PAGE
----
The sight of two boys kissing at GW isn’t a rare scene.
GW has a large gay population, leading one to believe that gay students have an easier time fitting in and being accepted than in environments where they are a small minority.
While most students would probably describe the overall atmosphere on campus as accepting, many gay students say they still face pressure. It’s not the pressure to conform to the mold of a stereotypical straight guy to gain acceptance with peers like one might expect. Instead it’s the pressure to fit in with the cliques in GW’s gay community.
Steven Forssell, an openly gay psychology professor who studies GW’s and D.C.’s gay culture, said that he finds the city overall to be quite gay-friendly, but has noticed a lack of networking among gay students on campus.
“There is certainly no shortage of gay outlets in the city,” he said. “I do, however, perceive a paradoxical lack of (Gay-Lesbian-Bisexual) community bonding on campus, and in the city as a whole, as compared with those in smaller and more conservative cities.”
Forssell found that about 15 percent of his students last year who responded to an online survey conducted in two of his general psychology sections reported being gay or bisexual. GW has a reputation for attracting gay students, probably because D.C. has its own gay communities that are pretty well-known. D.C. has only recently become an attractive city for gay men.
Matching the image
Forsell said that this lack of a network on campus can be partially attributed to many parts of the city being openly gay neighborhoods, and while that’s a good thing, it does affect the dynamics of the gay community on campus.
“Perhaps this is because there is so much to do and the campus is so close to the heart of the gay neighborhood and establishments, so there’s less of a need for on-campus resources,” he continued. “I think there is also something to the old adage that ‘misery loves company.’ In more oppressive environments, gay people need to stick together more.”
But at GW, where gay students are free to make out or hold hands with their significant other, sticking together is rare and gay students are split into several cliques. The one thing many gay students said they often worry about is fitting the stereotypical mold of the “hot gay guy.”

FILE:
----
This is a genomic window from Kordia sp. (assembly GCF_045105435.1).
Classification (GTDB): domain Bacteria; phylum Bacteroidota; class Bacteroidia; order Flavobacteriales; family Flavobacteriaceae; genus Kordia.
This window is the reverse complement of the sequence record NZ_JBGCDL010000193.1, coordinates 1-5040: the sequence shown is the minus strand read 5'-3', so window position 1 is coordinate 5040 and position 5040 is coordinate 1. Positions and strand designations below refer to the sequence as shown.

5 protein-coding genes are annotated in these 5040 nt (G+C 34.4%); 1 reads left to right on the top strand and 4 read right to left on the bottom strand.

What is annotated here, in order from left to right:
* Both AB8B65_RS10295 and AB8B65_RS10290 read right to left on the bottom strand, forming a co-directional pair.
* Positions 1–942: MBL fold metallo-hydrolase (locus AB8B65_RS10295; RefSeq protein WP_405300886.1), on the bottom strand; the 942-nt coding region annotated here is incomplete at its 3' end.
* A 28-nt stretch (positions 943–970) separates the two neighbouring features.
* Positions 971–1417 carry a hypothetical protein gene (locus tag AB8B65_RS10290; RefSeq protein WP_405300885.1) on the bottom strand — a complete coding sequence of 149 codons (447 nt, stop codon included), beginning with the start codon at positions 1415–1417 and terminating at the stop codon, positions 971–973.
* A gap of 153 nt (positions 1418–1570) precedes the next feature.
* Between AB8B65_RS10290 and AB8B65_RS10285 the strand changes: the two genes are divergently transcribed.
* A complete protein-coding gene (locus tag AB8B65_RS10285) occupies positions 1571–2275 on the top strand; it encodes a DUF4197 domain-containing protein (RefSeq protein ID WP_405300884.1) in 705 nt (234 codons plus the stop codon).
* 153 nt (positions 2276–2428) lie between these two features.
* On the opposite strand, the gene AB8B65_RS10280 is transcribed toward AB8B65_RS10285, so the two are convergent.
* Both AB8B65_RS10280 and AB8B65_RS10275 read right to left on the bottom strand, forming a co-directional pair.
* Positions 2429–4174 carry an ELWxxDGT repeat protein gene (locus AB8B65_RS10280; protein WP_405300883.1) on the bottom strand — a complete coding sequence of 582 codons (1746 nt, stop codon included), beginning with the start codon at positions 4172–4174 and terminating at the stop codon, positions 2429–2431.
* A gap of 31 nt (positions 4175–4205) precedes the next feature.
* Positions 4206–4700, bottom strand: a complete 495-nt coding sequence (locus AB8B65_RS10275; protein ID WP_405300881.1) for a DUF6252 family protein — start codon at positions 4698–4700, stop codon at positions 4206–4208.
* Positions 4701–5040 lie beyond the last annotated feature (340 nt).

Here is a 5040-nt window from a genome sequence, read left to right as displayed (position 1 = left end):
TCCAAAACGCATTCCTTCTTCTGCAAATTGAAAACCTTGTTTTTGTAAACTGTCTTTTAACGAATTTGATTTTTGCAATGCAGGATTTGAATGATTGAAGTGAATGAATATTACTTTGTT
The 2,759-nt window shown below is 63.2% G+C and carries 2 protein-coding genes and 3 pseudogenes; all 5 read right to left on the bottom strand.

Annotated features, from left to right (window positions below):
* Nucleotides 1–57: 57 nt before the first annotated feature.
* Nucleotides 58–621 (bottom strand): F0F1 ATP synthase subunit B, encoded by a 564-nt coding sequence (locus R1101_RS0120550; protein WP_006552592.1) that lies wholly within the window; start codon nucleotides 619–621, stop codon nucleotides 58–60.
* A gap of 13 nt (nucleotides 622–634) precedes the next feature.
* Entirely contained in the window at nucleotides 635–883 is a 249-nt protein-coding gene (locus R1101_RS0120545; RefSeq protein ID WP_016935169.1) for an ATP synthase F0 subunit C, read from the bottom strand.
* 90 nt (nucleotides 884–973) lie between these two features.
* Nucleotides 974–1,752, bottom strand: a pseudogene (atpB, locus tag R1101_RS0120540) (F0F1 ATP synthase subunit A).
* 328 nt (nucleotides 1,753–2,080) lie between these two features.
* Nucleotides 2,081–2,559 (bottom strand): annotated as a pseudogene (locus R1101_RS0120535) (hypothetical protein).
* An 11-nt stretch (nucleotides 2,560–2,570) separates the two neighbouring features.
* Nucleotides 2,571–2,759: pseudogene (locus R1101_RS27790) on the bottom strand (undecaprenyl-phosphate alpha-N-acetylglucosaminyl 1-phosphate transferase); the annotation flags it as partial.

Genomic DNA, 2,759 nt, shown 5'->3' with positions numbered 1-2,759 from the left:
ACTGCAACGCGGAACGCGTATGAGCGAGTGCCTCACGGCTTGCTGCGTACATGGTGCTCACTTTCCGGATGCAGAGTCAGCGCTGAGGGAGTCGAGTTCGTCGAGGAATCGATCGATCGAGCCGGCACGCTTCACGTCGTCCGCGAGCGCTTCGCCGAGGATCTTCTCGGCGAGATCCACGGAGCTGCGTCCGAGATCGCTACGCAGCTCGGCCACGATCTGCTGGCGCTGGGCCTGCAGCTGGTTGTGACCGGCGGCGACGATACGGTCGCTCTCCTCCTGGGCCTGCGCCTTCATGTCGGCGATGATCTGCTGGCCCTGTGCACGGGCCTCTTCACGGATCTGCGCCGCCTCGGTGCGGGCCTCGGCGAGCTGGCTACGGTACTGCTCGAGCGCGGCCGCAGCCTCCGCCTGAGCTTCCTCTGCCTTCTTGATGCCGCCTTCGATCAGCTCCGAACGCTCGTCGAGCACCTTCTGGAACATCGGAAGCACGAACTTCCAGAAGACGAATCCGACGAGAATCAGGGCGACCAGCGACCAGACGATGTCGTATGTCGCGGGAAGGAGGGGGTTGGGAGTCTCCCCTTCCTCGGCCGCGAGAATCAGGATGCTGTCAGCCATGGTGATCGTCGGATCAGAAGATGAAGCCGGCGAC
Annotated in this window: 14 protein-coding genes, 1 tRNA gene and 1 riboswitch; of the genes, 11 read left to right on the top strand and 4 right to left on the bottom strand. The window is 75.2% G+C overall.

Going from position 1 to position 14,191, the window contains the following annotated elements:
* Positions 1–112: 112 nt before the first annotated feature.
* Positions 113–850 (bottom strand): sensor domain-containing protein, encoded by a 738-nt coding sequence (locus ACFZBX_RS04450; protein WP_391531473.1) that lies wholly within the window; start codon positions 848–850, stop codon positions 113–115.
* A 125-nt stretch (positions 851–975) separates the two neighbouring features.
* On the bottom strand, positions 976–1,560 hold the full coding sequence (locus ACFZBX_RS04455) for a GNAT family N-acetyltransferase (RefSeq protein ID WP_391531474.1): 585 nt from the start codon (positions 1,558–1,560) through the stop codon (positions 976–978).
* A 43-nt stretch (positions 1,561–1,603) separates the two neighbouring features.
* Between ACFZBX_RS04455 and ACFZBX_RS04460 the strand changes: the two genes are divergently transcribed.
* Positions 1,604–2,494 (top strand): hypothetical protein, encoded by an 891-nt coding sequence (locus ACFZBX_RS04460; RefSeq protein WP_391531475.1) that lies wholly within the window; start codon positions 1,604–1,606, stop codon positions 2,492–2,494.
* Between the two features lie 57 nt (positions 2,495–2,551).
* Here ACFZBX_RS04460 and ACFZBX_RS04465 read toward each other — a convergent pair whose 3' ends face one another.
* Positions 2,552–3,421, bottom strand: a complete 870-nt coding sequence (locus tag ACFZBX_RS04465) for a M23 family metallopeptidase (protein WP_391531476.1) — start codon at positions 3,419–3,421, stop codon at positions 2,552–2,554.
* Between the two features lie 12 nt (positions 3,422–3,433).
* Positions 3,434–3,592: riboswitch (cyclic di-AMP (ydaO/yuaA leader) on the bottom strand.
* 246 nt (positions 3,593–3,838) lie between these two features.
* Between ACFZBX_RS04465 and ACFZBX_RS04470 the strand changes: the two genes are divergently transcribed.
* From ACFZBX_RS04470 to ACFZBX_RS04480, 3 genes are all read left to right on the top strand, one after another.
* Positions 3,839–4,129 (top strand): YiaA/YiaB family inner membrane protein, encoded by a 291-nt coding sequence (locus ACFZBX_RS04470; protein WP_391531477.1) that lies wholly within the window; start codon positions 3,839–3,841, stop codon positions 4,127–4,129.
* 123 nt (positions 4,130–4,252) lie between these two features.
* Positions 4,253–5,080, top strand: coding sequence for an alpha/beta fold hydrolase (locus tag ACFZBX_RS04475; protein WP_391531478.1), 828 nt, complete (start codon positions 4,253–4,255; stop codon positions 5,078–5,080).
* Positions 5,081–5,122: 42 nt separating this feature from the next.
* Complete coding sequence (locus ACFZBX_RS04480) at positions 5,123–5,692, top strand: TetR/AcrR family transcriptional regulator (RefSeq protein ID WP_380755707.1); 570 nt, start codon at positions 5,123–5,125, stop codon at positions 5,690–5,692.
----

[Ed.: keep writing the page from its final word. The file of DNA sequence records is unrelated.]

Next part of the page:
Many gay GW students said most of the pressure about their sexuality comes from within the University’s gay community itself: pressure to be hip, skinny, well-dressed, among other things.
“I’m not an ugly guy, but there’s so much pressure to look good because that’s what people expect – that’s what even gay guys here expect,” said Ryan Liddell, a senior and English major. “Sometimes I really feel that people have this misconception of GW being a welcoming, happy place, but once you’re in the community it can quickly become a dog-eat-dog environment.”
Some may argue that the pressure is all around, gay or not. GW has a self-proclaimed reputation of having atypically well-dressed students walking around in the latest designer clothing and accessories. Despite it all, some suggest perhaps the pressure is different for another reason.
“College is the high school for gay people. All of a sudden you get to be in a community where you can experiment and have all these relationship issues,” sophomore Adam Chamy said.
Other students within the gay community agreed – GW is the high school equivalent for some same-sex relationships, all the drama and superficiality included.
“I have a friend who’s a little overweight and he doesn’t feel that he is cool or thin enough to be a part of the gay community here. He’s afraid of coming out because of it,” said a GW senior, who wishes to remain anonymous because of the sensitivity of the issue. “The clique here is so tight that it scares boys from coming out.”